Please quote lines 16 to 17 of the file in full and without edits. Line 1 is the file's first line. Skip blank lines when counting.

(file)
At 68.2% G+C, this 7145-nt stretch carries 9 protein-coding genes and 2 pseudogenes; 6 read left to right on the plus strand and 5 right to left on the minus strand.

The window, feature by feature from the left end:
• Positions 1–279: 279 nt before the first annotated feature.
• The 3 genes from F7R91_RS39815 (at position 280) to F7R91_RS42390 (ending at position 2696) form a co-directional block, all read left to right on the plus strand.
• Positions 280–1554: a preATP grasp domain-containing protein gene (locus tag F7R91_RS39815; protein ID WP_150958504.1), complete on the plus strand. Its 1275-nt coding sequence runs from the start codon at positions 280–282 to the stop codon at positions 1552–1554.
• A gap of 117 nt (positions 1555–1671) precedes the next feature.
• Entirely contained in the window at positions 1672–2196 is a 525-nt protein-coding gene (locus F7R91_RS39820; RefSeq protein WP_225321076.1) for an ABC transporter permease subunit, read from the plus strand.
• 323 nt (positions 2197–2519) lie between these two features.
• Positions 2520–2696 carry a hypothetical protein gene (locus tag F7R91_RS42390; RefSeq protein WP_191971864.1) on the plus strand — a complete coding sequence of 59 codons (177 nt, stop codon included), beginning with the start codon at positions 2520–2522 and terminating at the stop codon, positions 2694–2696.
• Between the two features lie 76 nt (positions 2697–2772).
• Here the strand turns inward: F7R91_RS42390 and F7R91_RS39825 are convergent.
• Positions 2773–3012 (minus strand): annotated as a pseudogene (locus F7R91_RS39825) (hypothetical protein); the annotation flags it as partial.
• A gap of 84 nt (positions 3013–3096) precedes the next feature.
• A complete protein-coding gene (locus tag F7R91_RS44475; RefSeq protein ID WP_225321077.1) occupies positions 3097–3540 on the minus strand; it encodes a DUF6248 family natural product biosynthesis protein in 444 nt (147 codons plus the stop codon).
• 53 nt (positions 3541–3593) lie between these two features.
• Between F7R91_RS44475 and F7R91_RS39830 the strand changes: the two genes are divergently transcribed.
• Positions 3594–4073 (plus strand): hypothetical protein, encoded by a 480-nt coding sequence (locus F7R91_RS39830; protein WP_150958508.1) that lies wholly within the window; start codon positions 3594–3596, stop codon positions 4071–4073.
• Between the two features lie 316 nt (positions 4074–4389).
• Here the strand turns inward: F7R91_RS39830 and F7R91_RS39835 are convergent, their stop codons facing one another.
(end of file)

• Between F7R91_RS44475 and F7R91_RS39830 the strand changes: the two genes are divergently transcribed.
• Positions 3594–4073 (plus strand): hypothetical protein, encoded by a 480-nt coding sequence (locus F7R91_RS39830; protein WP_150958508.1) that lies wholly within the window; start codon positions 3594–3596, stop codon positions 4071–4073.